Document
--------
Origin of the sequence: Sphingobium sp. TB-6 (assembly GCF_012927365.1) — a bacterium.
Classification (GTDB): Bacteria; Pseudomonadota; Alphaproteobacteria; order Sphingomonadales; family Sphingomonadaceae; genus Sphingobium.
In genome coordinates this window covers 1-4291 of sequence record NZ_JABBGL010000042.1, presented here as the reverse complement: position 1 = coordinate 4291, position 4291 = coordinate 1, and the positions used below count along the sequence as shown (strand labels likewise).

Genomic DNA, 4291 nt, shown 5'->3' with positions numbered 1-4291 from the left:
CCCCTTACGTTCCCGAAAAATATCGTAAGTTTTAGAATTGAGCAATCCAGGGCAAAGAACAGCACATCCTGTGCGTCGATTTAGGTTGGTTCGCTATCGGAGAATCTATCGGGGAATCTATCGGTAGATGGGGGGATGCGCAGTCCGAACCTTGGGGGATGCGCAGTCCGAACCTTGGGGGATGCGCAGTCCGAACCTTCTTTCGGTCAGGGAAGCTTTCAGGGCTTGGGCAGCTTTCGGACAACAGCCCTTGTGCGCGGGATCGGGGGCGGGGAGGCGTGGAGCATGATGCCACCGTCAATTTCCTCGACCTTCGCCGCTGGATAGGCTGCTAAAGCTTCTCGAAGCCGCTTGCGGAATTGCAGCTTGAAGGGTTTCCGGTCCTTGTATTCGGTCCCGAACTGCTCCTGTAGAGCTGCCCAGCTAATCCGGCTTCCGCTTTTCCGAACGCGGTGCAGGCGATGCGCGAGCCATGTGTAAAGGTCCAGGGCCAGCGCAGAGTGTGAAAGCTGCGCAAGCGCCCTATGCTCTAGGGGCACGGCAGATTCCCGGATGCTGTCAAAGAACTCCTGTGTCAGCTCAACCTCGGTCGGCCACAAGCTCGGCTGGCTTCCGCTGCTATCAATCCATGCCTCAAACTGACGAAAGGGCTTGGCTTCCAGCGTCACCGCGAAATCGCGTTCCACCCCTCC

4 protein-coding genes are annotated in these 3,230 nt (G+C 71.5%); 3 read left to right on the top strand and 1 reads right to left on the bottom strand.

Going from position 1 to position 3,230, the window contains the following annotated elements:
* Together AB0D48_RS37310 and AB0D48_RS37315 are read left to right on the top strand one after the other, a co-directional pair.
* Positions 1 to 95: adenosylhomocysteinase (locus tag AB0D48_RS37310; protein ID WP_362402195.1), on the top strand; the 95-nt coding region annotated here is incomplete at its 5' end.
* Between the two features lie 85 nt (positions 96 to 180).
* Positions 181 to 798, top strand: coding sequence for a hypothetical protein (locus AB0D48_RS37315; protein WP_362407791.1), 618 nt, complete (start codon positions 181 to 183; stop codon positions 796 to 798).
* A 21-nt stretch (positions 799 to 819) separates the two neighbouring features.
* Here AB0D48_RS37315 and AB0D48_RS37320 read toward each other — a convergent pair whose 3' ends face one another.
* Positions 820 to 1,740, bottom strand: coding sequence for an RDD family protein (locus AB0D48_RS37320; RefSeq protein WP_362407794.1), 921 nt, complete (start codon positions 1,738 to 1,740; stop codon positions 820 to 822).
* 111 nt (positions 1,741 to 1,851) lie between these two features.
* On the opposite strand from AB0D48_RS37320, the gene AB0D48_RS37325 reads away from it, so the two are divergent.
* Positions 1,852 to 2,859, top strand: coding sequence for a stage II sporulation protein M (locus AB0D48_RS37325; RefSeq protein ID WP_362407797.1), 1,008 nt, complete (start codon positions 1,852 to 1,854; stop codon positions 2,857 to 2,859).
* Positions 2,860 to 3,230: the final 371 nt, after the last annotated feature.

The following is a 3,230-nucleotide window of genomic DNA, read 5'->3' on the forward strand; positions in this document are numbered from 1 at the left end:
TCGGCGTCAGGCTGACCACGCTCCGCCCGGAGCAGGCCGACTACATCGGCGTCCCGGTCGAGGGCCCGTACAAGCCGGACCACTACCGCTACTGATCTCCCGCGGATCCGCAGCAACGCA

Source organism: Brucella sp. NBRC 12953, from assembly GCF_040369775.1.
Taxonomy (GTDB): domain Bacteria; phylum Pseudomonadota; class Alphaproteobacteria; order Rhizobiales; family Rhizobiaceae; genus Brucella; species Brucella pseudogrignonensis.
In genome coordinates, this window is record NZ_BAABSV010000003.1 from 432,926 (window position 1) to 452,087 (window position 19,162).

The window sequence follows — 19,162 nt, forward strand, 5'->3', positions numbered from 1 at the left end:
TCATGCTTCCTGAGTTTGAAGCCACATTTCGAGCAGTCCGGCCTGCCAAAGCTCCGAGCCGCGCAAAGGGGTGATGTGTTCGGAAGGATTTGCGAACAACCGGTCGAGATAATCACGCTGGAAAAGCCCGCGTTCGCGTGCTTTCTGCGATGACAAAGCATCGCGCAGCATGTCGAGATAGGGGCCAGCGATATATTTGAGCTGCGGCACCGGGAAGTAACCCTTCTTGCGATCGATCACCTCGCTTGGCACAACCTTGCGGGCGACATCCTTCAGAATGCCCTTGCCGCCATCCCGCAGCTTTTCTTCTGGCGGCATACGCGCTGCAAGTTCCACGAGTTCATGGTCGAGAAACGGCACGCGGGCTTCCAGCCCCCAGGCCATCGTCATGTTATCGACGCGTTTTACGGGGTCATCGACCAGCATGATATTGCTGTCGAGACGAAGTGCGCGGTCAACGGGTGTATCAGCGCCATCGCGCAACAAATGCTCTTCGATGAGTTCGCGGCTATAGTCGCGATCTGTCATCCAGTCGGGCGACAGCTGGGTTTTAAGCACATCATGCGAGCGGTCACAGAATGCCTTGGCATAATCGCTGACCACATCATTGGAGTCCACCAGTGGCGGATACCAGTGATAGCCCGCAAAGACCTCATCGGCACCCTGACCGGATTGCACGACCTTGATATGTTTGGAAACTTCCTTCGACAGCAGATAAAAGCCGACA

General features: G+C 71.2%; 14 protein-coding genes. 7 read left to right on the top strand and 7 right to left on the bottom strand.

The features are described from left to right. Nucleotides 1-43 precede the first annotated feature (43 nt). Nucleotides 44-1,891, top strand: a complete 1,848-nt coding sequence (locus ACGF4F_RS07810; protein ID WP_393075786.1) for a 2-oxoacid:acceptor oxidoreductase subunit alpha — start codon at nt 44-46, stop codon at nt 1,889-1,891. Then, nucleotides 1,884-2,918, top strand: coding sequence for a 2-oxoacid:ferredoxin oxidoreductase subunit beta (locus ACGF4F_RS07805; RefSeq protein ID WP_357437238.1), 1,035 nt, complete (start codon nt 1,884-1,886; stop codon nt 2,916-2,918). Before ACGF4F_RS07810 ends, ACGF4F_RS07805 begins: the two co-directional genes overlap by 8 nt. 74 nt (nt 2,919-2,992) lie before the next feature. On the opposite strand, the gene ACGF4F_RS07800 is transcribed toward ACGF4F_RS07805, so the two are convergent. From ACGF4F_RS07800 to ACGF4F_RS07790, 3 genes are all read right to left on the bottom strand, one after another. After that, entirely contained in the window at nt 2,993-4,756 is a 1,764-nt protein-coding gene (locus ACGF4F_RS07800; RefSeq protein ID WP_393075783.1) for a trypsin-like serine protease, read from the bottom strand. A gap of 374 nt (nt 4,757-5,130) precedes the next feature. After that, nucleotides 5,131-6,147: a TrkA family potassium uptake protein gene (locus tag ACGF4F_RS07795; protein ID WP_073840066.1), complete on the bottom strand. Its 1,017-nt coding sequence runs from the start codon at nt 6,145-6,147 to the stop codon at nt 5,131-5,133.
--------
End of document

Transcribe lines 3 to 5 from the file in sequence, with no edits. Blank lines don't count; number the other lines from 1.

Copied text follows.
In genome coordinates this window covers 1-4291 of sequence record NZ_JABBGL010000042.1, presented here as the reverse complement: position 1 = coordinate 4291, position 4291 = coordinate 1, and the positions used below count along the sequence as shown (strand labels likewise).

Genomic DNA, 4291 nt, shown 5'->3' with positions numbered 1-4291 from the left:
CCCCTTACGTTCCCGAAAAATATCGTAAGTTTTAGAATTGAGCAATCCAGGGCAAAGAACAGCACATCCTGTGCGTCGATTTAGGTTGGTTCGCTATCGGAGAATCTATCGGGGAATCTATCGGTAGATGGGGGGATGCGCAGTCCGAACCTTGGGGGATGCGCAGTCCGAACCTTGGGGGATGCGCAGTCCGAACCTTCTTTCGGTCAGGGAAGCTTTCAGGGCTTGGGCAGCTTTCGGACAACAGCCCTTGTGCGCGGGATCGGGGGCGGGGAGGCGTGGAGCATGATGCCACCGTCAATTTCCTCGACCTTCGCCGCTGGATAGGCTGCTAAAGCTTCTCGAAGCCGCTTGCGGAATTGCAGCTTGAAGGGTTTCCGGTCCTTGTATTCGGTCCCGAACTGCTCCTGTAGAGCTGCCCAGCTAATCCGGCTTCCGCTTTTCCGAACGCGGTGCAGGCGATGCGCGAGCCATGTGTAAAGGTCCAGGGCCAGCGCAGAGTGTGAAAGCTGCGCAAGCGCCCTATGCTCTAGGGGCACGGCAGATTCCCGGATGCTGTCAAAGAACTCCTGTGTCAGCTCAACCTCGGTCGGCCACAAGCTCGGCTGGCTTCCGCTGCTATCAATCCATGCCTCAAACTGACGAAAGGGCTTGGCTTCCAGCGTCACCGCGAAATCGCGTTCCACCCCTCC